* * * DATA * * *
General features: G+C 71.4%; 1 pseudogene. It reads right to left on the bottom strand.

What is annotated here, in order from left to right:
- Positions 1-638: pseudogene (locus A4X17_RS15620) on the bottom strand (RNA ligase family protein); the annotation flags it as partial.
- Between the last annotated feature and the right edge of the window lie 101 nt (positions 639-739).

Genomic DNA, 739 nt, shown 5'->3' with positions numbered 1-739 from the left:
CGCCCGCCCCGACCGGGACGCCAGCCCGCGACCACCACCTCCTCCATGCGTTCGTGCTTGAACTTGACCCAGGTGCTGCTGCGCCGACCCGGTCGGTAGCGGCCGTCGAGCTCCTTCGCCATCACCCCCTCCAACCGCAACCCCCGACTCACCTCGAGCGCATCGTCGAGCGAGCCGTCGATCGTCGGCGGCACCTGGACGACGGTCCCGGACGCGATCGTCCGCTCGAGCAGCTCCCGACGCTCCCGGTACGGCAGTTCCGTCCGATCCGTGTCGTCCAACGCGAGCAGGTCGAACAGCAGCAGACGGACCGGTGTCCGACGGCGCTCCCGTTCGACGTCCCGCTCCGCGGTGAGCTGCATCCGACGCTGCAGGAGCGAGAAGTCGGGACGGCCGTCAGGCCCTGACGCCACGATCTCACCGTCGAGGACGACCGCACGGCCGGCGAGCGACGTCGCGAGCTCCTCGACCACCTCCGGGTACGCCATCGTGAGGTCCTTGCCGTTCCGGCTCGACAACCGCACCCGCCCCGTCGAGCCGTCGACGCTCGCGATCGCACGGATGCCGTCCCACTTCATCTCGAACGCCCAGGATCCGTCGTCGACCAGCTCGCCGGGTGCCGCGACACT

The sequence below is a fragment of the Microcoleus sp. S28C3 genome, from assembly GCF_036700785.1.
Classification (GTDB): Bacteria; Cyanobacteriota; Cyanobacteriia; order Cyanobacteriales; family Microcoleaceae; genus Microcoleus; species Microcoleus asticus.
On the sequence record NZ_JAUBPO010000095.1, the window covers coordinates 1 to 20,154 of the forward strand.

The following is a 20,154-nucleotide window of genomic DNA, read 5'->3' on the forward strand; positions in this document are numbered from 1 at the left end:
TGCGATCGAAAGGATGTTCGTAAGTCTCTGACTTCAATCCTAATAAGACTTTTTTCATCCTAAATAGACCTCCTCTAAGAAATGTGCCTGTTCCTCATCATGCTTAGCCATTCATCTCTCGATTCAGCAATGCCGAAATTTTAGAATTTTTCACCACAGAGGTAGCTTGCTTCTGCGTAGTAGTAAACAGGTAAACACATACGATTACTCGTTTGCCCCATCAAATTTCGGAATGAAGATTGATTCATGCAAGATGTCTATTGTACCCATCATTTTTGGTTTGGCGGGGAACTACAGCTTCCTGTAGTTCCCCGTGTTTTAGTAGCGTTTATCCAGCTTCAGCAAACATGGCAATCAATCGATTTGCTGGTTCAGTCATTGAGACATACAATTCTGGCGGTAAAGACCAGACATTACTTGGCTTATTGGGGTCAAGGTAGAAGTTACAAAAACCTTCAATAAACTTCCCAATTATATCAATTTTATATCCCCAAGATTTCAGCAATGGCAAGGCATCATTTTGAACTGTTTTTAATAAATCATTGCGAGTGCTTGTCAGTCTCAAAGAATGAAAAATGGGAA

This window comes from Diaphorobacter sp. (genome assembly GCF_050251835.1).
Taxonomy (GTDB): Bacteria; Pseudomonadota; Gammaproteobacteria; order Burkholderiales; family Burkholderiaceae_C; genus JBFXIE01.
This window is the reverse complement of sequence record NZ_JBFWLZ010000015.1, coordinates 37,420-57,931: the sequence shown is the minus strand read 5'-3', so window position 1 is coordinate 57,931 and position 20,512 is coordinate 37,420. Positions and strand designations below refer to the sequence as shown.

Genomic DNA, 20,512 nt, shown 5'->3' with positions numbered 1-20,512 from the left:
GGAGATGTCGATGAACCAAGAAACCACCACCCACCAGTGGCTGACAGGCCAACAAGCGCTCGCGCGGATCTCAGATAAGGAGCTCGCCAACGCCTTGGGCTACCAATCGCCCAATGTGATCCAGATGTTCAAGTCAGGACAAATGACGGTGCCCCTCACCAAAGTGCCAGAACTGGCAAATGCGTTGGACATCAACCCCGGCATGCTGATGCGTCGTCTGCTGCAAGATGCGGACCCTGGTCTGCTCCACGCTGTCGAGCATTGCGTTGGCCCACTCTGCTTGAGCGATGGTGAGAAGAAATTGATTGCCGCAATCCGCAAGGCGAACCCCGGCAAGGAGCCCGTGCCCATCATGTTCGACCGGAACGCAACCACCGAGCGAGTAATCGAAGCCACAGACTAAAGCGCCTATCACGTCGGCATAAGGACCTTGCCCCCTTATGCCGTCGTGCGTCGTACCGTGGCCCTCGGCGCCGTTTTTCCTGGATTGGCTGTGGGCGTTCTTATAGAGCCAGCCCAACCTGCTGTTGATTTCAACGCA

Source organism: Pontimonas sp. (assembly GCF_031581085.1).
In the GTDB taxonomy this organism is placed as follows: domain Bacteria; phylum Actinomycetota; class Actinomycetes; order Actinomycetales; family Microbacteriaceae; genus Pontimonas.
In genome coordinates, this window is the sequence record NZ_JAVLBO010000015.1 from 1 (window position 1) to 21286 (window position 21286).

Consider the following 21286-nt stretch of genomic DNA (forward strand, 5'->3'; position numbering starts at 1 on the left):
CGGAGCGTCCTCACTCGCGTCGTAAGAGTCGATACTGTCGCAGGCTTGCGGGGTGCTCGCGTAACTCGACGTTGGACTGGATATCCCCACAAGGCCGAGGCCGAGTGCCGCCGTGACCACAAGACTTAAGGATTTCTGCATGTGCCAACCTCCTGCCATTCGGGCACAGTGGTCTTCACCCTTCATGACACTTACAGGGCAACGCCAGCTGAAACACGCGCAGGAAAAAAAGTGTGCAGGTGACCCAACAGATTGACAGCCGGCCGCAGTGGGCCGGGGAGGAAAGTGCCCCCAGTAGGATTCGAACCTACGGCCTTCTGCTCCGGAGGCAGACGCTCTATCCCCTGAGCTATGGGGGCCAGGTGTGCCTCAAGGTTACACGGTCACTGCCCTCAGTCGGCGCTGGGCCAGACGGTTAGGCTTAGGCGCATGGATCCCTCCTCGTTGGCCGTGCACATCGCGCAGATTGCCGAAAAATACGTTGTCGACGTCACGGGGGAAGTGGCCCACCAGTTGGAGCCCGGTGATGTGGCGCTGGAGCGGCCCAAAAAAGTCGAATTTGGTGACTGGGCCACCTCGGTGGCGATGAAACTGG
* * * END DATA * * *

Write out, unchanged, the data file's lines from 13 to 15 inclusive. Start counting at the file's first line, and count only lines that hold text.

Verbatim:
Taxonomy (GTDB): Bacteria; Pseudomonadota; Gammaproteobacteria; order Burkholderiales; family Burkholderiaceae_C; genus JBFXIE01.
This window is the reverse complement of sequence record NZ_JBFWLZ010000015.1, coordinates 37,420-57,931: the sequence shown is the minus strand read 5'-3', so window position 1 is coordinate 57,931 and position 20,512 is coordinate 37,420. Positions and strand designations below refer to the sequence as shown.

Genomic DNA, 20,512 nt, shown 5'->3' with positions numbered 1-20,512 from the left: